realclearscience.com posted a short piece“Rethinking Critical Thinking With the Help of Carl Sagan”. They mentioned Sagan’s book The Demon-Haunted World”. The alluded to Sagan’s “baloney detection kit” from the section “The Fine Art of Baloney Detection”. One good summary can be found at the rationalwiki entry. Sagan wrote his nine tools using the language of science. I propose some reformulations in the context of social media, criticize some tools in the context of social media, propose some others and discuss online tools.
The essay spends some time discussing how to detect bad logic in arguments. It is a restatement of rules of rhetoric that any critical thinker should utilize. I will not discuss them here.
Rules restated and tools mentioned.
Each rule is presented in Italic. If the rule is in quote marks it is a direct quote. Otheres are restatements.
Doubt claims until they are verified. Rumors are often reported as facts. Unnamed sources are cited. Quotes are taken out of context or are incorrect.
- Find sources that are careful to distinguish what is known from what is assumed.
- Find independent confirmation of claims. Claims are widely repeated, often without mentioning the source. Especially with claims about ongoing events, it is important to not trust a claim if it only has one source.
- Find the original quote. Al Gore is often ridiculed for claiming he invented the internet. His statement was “During my service in the United States Congress, I took the initiative in creating the Internet.” His language is sloppy but he did take the lead in supporting the modern widely available internet.
- Find the original context. Gore made the statement “When asked to describe what distinguished him from his challenger for the Democratic presidential nomination” during an interview.
There are tools that will help you do that. Two of my favorites are Snopes, the source of the quote in the last item above, and Politifact. They do the heavy lifting in debunking bogus claims. Your favorite search engine is another good tool.
“Encourage substantive debate on the evidence by knowledgeable proponents of all points of view.” Probably the most common interaction in social media is arguments. The problem is determining who is knowledgeable. Most of the arguments are exchanges of assertions and insults. Debates will feature references that support or refute claims. Often the same exchange will involve both argument and debate. It is frustrating to weed through the exchange and discover the debate.
Determining if a proponent is knowledgeable can be difficult. In a recent exchange I saw someone who claimed to have a law degree argue with someone who wrote the standard textbook on the field of the debate. I am unaware of internet specific tools that help you determine how knowledgeable is a person. Sometimes searching for the person will turn up evidence; but often they are using a pseudonym and can’t be tracked.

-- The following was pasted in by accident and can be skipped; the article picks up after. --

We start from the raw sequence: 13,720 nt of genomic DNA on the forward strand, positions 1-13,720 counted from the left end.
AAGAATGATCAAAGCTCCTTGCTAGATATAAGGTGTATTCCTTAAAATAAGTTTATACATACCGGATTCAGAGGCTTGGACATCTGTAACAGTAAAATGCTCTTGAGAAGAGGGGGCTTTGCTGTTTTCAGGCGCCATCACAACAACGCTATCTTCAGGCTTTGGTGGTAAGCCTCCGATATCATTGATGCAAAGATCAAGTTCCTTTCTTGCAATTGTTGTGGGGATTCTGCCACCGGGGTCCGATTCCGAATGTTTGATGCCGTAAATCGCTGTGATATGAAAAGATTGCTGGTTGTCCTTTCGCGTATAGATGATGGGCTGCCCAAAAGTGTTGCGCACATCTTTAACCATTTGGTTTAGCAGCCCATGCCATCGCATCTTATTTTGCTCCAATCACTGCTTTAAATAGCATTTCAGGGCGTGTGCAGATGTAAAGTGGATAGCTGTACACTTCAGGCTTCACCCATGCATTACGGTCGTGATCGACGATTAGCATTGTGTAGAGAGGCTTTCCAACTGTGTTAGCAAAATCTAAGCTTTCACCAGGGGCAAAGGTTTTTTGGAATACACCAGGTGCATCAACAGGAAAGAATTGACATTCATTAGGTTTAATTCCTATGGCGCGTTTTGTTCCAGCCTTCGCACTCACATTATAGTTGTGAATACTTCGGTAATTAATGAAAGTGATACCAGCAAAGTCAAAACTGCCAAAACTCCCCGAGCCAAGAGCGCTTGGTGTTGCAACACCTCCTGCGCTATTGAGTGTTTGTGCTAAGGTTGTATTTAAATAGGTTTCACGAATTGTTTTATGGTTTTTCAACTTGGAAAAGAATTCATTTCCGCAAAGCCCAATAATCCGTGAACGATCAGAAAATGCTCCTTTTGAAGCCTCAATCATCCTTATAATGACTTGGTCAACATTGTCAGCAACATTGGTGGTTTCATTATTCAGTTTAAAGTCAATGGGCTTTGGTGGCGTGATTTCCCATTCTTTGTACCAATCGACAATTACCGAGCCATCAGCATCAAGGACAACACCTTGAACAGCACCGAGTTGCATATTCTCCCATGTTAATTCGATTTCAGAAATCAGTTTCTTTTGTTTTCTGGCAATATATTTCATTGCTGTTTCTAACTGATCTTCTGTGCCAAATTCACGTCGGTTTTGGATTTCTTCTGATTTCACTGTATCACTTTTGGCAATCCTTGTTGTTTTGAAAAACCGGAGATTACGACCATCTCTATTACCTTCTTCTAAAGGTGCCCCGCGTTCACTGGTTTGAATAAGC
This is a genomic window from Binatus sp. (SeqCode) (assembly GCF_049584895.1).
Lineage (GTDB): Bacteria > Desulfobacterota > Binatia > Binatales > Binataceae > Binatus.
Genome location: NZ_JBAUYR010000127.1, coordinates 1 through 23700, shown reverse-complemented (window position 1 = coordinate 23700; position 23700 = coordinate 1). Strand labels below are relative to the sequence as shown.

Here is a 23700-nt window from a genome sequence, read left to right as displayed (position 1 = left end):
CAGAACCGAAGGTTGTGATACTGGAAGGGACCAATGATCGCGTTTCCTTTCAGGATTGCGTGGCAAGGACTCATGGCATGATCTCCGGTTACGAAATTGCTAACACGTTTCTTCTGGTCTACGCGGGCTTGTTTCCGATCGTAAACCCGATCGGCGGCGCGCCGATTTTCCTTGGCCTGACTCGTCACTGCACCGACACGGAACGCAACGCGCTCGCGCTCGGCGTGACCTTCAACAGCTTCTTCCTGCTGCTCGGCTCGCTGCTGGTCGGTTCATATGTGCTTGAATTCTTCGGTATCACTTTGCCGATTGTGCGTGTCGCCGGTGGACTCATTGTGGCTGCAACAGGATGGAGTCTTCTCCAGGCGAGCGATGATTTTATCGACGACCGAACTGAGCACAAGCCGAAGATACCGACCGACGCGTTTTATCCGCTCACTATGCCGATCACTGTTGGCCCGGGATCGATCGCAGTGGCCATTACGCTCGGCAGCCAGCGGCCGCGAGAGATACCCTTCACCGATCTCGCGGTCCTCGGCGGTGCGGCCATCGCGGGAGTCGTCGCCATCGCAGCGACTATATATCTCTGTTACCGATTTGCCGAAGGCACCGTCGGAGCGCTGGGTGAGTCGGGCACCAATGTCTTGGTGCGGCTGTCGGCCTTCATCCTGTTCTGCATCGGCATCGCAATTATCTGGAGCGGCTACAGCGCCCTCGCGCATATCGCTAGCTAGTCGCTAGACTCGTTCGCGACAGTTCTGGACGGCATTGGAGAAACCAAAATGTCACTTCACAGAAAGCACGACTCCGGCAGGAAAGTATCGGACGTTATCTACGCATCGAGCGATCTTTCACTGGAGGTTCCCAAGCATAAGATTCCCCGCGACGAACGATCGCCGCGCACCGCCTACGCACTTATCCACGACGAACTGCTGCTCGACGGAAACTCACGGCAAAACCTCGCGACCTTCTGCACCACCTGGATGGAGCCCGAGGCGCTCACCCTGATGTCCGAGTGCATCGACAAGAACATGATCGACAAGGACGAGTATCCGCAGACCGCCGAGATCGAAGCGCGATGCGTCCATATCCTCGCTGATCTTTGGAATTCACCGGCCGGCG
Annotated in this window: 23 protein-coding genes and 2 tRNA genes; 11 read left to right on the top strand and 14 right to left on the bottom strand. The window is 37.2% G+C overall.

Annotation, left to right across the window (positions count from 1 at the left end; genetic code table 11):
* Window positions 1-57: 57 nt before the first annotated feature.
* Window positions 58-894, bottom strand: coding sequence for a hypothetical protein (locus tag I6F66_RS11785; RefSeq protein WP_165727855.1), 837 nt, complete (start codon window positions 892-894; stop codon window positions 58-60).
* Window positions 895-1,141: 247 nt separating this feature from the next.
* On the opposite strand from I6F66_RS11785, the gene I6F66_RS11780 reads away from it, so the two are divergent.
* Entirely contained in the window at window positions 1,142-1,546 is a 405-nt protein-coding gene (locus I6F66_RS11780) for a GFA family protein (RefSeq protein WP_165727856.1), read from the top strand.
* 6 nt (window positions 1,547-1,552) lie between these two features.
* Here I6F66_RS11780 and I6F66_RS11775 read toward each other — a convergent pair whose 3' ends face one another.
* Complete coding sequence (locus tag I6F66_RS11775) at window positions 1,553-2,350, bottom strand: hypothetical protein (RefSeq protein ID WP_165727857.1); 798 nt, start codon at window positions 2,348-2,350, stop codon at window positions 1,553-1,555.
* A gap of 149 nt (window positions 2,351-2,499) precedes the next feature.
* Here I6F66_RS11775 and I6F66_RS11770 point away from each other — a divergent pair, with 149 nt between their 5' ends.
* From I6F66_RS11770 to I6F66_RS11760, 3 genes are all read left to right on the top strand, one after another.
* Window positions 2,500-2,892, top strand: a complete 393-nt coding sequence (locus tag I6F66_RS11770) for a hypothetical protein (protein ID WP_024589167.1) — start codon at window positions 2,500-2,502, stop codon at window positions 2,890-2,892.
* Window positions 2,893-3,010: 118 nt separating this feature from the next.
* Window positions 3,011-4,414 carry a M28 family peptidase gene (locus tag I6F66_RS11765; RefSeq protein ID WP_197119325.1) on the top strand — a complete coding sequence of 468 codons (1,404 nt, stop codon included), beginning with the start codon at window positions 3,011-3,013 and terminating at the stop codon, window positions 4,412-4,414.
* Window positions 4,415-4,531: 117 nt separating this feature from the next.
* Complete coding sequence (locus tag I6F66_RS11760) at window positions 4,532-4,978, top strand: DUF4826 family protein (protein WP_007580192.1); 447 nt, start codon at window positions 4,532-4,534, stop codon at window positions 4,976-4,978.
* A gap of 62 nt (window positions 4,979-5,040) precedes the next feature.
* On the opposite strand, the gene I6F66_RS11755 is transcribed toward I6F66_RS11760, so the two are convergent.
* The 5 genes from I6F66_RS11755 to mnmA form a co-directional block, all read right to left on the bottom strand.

“Arguments from authority carry little weight” Douglas Adams wrote
“All opinions are not equal. Some are a very great deal more robust, sophisticated and well supported in logic and argument than others.”
It is the quality of the argument that matters, not the role of the proponent.
Consider alternatives. It is easy to assume that there is only one choice. This is rarely true. Always ask yourself whether there is a better choice.
Don’t put more weight on an idea because you thought of it. Avoid thinking that it must be better because it’s yours.
The rest of the toolkit is specific to science and doesn’t seem relevant to thinking critically about other things.
An aside about Occam’s razor
Sagan lists it as one of his tools, but I omit it. The version most frequently taught to people is confusing resulting that it is often misapplied. It is not a law, it is a rule-of-thumb. It seems to me that it is more likely to be unusable.
Cultivate trustworthy sources. We don’t always have time to do all of the steps. Sometimes we must rely on sources that are consistently accurate and do the heavy lifting. Evaluate potential sources using critical reasoning, but pay attention to how often they are credible. Rely on those that have a history of being routinely credible over time.
Avoid confirmation bias. Apply critical reasoning to information that would confirm your own position.
Seek out knowledgeable people with a different point of view than yours. They are a good source of alternatives to consider. They don’t always have to hold a position contrary to yous. They do provide you an opportunity to improve your understanding.
Update: Further reading
Thanks to Sarah Kendzior on twitter for pointing me to “Some Comments on Critical Thinking and Expertise, Part 1: How Not to Approach RussiaGate on Social Media” by Christopher Stroop.